The keynote speaker was Dr Julie McLeod from Northumbria University who spoke about the adoption and adaption of records management tools and methodologies. She was interested in the question: “do organisations consider their (standards and methodologies) applicability”. This is one of the considerations that I often find myself contemplating – what standards to adopt and how to apply them, or are they applicable to the workplace context at all?
There were some key drivers for adoption of the international standard – best practice, credibility, profile, promotion. For those organisations starting out, compliance and governance, nature of the standard, and resourcing issues were most important. Against the adoption or adaption were competing resources and priorities, low incentive, lack of newness, and the belief that standards weren’t that important. Finally, some organisations from the study had actually ceased to use the standard at all, albeit modifying the standard and adapting it to better reflect organisational context (something I believe is often necessary). The upshot is that the international standard is still subject to context and/or the needs of particular organisations.
In addition, another study that looked at records management compliance toolkits (IGT, IMCC, RMCAS, and Risk Profiler) had a range of responses. Not surprisingly, the responses related to the applicability of what the toolkit could deliver within the organisational context. The value and benefits of the toolkits were expressed in these key areas:
- assess and measure compliance and capacity of the the organisation in terms of records management
- to help identify strengths and weaknesses
Personally, I don’t find much value in prescriptive toolkits but I am willing to explore the four used in the study to understand their potential applicability in the real world, or otherwise.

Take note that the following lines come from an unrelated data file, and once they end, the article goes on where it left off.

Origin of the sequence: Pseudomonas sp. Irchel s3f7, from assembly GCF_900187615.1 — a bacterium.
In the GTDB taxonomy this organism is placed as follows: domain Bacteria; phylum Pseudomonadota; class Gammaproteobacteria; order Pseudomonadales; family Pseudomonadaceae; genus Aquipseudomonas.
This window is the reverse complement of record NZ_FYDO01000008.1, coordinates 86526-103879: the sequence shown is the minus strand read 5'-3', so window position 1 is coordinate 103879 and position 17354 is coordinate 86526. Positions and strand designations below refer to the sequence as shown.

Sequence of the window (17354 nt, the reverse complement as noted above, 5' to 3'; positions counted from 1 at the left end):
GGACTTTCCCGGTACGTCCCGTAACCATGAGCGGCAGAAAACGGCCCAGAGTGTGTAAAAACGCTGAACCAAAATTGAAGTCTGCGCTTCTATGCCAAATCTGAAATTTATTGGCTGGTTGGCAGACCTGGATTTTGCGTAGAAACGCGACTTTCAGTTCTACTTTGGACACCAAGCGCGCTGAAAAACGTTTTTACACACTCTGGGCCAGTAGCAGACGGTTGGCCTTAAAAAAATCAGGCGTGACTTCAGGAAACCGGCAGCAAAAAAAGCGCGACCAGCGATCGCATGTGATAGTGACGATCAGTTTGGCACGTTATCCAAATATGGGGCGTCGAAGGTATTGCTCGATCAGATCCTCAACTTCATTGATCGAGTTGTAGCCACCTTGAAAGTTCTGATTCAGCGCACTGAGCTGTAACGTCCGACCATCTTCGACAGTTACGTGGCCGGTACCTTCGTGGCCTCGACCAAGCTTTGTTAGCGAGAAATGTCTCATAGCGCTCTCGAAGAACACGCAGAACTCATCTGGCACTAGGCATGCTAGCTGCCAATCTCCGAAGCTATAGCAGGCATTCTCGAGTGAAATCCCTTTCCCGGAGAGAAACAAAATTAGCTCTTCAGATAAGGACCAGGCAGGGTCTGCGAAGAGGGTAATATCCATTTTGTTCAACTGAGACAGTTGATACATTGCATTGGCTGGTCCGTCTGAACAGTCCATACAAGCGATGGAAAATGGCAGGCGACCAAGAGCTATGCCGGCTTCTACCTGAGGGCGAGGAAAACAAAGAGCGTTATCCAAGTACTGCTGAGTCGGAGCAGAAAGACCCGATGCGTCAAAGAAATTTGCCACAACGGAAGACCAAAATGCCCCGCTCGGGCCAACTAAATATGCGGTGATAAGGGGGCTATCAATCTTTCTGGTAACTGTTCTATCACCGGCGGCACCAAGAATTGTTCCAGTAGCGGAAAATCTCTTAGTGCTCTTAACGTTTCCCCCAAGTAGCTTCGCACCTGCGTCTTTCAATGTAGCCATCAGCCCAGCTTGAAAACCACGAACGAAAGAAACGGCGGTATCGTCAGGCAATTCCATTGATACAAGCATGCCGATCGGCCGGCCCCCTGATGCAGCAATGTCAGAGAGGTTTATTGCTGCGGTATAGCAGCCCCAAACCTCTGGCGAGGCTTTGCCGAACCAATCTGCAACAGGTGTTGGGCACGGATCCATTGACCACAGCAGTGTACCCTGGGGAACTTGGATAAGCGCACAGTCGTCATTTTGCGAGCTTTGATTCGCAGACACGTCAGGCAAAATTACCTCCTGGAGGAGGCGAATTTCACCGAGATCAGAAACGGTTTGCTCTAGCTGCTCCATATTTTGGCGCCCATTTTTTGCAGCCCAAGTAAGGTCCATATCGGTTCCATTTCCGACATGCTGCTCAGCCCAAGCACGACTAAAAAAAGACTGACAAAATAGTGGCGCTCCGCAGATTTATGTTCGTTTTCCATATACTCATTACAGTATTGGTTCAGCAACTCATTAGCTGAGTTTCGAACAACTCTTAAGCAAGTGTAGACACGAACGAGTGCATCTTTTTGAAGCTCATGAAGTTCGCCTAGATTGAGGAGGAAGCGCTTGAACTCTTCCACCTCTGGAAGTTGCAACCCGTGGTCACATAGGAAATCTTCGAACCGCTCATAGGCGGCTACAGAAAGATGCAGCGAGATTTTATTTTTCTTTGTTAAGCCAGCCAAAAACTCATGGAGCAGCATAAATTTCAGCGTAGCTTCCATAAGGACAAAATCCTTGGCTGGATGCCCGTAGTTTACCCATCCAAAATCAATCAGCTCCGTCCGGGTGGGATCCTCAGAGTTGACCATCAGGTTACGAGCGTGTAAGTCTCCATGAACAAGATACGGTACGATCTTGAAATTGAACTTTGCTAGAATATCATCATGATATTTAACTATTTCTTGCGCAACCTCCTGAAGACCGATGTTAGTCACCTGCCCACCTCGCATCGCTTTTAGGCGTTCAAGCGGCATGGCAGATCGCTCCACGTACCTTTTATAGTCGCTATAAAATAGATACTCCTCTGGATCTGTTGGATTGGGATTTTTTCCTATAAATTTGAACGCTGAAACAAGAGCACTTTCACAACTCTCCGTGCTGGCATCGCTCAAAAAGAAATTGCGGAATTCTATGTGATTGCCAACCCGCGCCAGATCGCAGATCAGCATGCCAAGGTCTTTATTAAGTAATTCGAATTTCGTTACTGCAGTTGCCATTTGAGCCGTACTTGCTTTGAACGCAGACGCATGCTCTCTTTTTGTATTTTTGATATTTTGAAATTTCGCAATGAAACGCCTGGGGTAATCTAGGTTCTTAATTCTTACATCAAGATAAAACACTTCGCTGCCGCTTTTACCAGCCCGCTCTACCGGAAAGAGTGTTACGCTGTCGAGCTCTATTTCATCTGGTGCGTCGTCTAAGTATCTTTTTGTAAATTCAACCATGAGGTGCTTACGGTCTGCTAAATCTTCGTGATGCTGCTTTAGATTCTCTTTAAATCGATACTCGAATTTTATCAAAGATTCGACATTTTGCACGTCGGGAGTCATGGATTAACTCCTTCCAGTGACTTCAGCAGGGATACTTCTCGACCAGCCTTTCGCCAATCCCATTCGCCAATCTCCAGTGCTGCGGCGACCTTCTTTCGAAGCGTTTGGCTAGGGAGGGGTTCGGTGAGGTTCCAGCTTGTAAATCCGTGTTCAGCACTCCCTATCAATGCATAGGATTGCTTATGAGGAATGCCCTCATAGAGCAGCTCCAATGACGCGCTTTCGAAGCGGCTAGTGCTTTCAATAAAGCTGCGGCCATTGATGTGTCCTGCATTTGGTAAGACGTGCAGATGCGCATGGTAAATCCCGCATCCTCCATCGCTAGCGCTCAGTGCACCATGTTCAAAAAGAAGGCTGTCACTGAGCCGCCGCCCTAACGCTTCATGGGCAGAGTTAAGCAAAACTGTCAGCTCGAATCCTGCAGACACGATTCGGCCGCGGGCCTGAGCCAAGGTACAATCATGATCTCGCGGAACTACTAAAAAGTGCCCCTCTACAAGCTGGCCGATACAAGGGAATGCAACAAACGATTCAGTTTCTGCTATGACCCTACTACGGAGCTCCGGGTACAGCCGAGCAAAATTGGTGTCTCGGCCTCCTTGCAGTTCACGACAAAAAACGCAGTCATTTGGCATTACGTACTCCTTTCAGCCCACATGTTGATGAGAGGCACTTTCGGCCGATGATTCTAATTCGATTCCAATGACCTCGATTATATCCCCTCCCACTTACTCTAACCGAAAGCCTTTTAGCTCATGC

The third study presented by Dr McLeod was AC+erm – accelerating the pace of change in electronic records management. The study explored critical issues and strategies, coming up with 19 critical success factors, ten of which were specific to electronic records management systems. People featured in eight themes and common amongst them were these three:
- lack of senior management understanding about records management and uncertainty about their own role in relation to it
- records management needs different skills and knowledge base than other business areas
- records management principles need to be valued as an integral part of the organisation
The results should not have been a surprise to those working in the information and knowledge industry!
Professor McLeod concluded by saying that the evidence from her research indicated that standards and methodologies were being adapted and adopted, both in terms of tools and principles. Organisations were doing research and work-based evaluations about records management. And there is growing support to advance the principles and practice of records management within organisations. The final analogy was the bridge – based on standard principles of design and construction, but adapted for specific use and locations. Professor McLeod looked forward to bridging the gap between principles and practice even further.
My comment here is that the intersection between theory and practice makes perfectly common sense if you allow yourself to adopt and adapt according to the specific needs or challenges of the environment in which one works. The emphasis may differ, but practice and theory (standards and methodologies are part of that) are worthy of dual and intertwined consideration. I never see them being self-exclusive.
I am attending an Institute for Information Management (IIM) breakfast tomorrow morning and hope to hear more from Professor McLeod at that (very early) function.
More commentary on the Monday RMAA Convention presentations tomorrow evening…and I will follow that up later with some discussion about intranets and content management, another workplace project I am working on with my team.